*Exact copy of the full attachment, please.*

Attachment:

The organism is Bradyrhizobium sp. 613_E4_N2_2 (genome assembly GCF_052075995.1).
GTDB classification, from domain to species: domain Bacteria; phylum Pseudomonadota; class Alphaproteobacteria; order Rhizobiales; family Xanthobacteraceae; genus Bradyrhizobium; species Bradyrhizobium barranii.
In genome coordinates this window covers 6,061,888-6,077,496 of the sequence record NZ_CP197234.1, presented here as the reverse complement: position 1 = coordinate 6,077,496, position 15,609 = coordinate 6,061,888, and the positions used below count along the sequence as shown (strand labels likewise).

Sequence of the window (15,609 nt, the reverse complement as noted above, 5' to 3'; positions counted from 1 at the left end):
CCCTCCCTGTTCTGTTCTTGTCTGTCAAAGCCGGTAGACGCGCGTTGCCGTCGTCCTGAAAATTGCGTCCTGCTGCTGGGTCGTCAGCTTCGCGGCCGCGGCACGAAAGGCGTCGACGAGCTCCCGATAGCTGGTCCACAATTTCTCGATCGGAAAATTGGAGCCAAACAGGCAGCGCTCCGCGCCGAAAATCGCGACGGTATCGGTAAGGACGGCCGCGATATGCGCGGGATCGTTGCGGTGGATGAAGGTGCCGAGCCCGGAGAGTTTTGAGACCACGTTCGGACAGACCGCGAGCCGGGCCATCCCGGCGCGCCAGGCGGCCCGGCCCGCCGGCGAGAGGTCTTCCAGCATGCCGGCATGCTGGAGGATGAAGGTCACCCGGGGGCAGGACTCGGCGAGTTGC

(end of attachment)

The organism is Bradyrhizobium sp. 613_E4_N2_2 (genome assembly GCF_052075995.1).
GTDB classification, from domain to species: domain Bacteria; phylum Pseudomonadota; class Alphaproteobacteria; order Rhizobiales; family Xanthobacteraceae; genus Bradyrhizobium; species Bradyrhizobium barranii.
In genome coordinates this window covers 6,061,888-6,077,496 of the sequence record NZ_CP197234.1, presented here as the reverse complement: position 1 = coordinate 6,077,496, position 15,609 = coordinate 6,061,888, and the positions used below count along the sequence as shown (strand labels likewise).

Sequence of the window (15,609 nt, the reverse complement as noted above, 5' to 3'; positions counted from 1 at the left end):
CCCTCCCTGTTCTGTTCTTGTCTGTCAAAGCCGGTAGACGCGCGTTGCCGTCGTCCTGAAAATTGCGTCCTGCTGCTGGGTCGTCAGCTTCGCGGCCGCGGCACGAAAGGCGTCGACGAGCTCCCGATAGCTGGTCCACAATTTCTCGATCGGAAAATTGGAGCCAAACAGGCAGCGCTCCGCGCCGAAAATCGCGACGGTATCGGTAAGGACGGCCGCGATATGCGCGGGATCGTTGCGGTGGATGAAGGTGCCGAGCCCGGAGAGTTTTGAGACCACGTTCGGACAGACCGCGAGCCGGGCCATCCCGGCGCGCCAGGCGGCCCGGCCCGCCGGCGAGAGGTCTTCCAGCATGCCGGCATGCTGGAGGATGAAGGTCACCCGGGGGCAGGACTCGGCGAGTTGC